The specifications required that one car in the order be tested to resist a buff (longitudinal compression) load of 800,000 lbs without permanent deformation.  This had become a general crash worthiness standard for passenger cars, and at the time of the M-1 project it was an I.C.C requirement for MU cars.   This test requires a very large rig, a strength testing machine placed in a horizontal position.   For the test, the car (without interior lining) is brought into the rig, and ballasted to the weight of a completed car.  A large number of strain gauges are applied to record strain at locations all over the structure.  The load is applied to the car at the draft stops by a hydraulic cylinder.    Under the full 800,000 lb load, the car is actually squeezed a couple of inches shorter, but when unloaded, it returns to its original shape and size, as required. 
 
The climate lab provides testing for the heating, ventilation and air conditioning (HVAC) systems of a completed car.  The lab had an enclosed room big enough for a complete car.  This space can be cooled down to sub-zero temperatures, or heated to well over 100 deg F.   Power is supplied to the HVAC systems, and thermocouples are provided to measure and record temperature at dozens of locations within the car, to  make sure that the specification requirements are met.   Power used by the HVAC systems, air flows and system operation are also recorded.  It takes several days to complete all these tests.
 
These are design qualification tests, which are each made only on one car, to show that the design is adequate.  The general quality control of the manufacturing assures that the rest of the cars will perform as required.   Budd did make a further check; the last station in their assembly line was partitioned off and could be heated so that the air conditioning system of every car had a test to show that it functioned correctly. 
 
Since the cars need to be at different stages of construction for the two tests, the scheduling was simpler with two cars, hence the 9017/9022. 
Info: Hank Raudenbush

LIRR M1 1st Revenue Service
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LIRR Budd M1 First Day of Service 12/30/1968 Photo: E. Moser

The first revenue service M1 departed Babylon at 5:52 AM. As a Babylon local, it arrived at Penn Station at 7:10AM. Info: Matthew Kobel

Second row right:  
LIRR President Frank Aikman

Fourth row right:  
Hank Raudenbush

Third row center seat left, 
looking at the camera: 
Wm. J. Ronan, MTA Chairman. 
Info: Dave Keller

The December 30th interior picture was absolutely on a regular revenue service train, making the usual stops from Babylon to Penn Station. I don't remember exactly which train, but it was one of the first trains of the morning out of Babylon, somewhere around 6:00AM. Most of the officials stayed the night before somewhere near Babylon.

I have to admit, I don't remember what the date was for the static display, as in Hempstead, but I think it must have been sometime between the delivery of the first few cars (14 by Halloween!) and the beginning of regular service at the end of December.

Once the first train went into service, it regular ran as a 10-car train from Babylon to Penn in the morning peak. Then to maximize the exposure of the new cars, it was split into two four-car trains and a two-car train, which then were sent out on midday trips on most, if not all the branches (at least all those where high platforms had been completed). In the afternoon, they gathered again at Penn Station, and made a PM peak trip back to Babylon. When the second train went into service, it also began its day as a morning trip in from Babylon. On several occasions, I would ride part way on one of these, then drop back to the other (which was only a few minutes later), and check with the crews to see if they had any problems. About that time, the mid-day split up was dropped. Info: Hank Raudenbush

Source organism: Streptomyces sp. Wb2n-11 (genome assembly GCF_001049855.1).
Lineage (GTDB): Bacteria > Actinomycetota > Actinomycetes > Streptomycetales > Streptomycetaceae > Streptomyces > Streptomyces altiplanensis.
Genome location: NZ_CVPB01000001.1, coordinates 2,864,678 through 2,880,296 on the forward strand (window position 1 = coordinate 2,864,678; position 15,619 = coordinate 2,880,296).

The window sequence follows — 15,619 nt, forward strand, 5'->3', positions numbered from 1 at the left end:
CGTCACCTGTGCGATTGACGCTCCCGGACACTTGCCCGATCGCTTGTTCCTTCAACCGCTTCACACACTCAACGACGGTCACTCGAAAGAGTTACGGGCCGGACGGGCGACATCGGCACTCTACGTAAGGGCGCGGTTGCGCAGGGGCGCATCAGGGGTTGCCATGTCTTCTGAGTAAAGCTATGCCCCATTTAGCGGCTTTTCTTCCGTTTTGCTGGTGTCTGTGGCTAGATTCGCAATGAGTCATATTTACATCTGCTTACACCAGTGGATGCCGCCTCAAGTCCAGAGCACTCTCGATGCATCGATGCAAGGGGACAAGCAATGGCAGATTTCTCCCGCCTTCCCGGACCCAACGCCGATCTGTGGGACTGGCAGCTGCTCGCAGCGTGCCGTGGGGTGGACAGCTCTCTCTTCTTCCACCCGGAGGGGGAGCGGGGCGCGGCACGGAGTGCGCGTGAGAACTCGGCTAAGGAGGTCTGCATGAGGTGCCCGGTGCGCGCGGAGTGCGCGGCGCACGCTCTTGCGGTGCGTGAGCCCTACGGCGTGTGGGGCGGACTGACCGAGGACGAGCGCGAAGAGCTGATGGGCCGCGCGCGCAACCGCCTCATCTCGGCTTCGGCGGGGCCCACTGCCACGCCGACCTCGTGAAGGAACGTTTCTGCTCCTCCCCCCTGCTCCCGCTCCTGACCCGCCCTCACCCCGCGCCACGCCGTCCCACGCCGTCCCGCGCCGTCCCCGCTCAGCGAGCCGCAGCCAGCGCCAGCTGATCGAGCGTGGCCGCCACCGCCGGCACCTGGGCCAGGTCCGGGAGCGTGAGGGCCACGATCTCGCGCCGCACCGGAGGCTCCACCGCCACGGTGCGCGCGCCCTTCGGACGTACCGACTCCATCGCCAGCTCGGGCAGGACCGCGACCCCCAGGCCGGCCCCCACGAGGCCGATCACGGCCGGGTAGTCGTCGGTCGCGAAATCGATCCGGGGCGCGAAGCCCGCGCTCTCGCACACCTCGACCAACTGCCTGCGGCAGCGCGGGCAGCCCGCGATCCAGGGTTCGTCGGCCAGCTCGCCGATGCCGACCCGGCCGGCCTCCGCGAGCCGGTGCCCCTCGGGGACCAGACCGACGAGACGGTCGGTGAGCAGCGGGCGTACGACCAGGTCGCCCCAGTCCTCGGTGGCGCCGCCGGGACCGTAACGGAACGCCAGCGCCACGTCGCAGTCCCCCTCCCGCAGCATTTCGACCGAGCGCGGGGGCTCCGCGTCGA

LIRR M1 1st Revenue Timetable

1966 ETT Train #93 
Archive: William Gilligan 

LIRR Employee Timetables (ETT), unless there is an "S" next to the time, the train did not stop there. These are reference times listed when the train would be expected to pass control towers/interlockings so the crew can maintain schedule. This means that the 5:52 from Babylon did not stop at Valley Stream (Valley Tower), WIN (Winfield Tower), or Harold (Harold Tower).  Info: William Gilligan


BABYLON: Departs at 5:52 AM and is scheduled to arrive at Penn at precisely 7:05 AM
-----------------------------------------------------Elevated to Grade
LINDENHURST: Stops at 5:57 AM
COPIAGUE: Did Not Stop
AMITYVILLE: Stops at 6:01 AM
-----------------------------------------------------Suffolk/Nassau County Line
MASSAPEQUA PARK: Did Not Stop
-----------------------------------------------------Grade to Elevated
MASSAPEQUA: Stops at 6:05 AM
SEAFORD: Did Not Stop
WANTAGH: Stops at 6:09 AM
-----------------------------------------------------Elevated to Grade
BELLMORE: Stops at 6:12 AM
MERRICK: Stops at 6:15 AM
-----------------------------------------------------Grade to Elevated The Rest of the Way
FREEPORT: Stops at 6:19 AM
BALDWIN: Stops at 6:22 AM
ROCKVILLE CENTRE: Stops at 6:27 AM
LYNBROOK: Did Not Stop
VALLEY STREAM: Did Not Stop
-----------------------------------------------------Nassau/Queens Borough/NY City Line
ST. ALBANS: Did Not Stop
JAMAICA: Stops at 6:42 AM, Scheduled to Depart at 6:45 AM, but probably stayed there an extra 5 minutes which was probably the delay.
KEW GARDENS: Did Not Stop
FOREST HILLS: Did Not Stop
WOODSIDE: Stops at 6:55 AM
-----------------------------------------------------Queens/Manhattan Borough Line
PENN STATION: Scheduled to Arrive at 7:05 AM, but arrived at 7:10 AM, 78 minutes later.  Research: Matthew Kobel


LIRR M1 1st Run Info
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LIRR M1 "Welcome Aboard the Metropolitan" letter, William Rowan, Chairman, MTA 12/30/68  
Archive: Gary Doster

Interesting facts about the M1 maiden voyage of December 30th, 1968:

1.) It was an 8-car train.
2.) At that time, the Babylon Branch still had 22 grade crossings that people had to deal with (11 of which were in the process of elimination):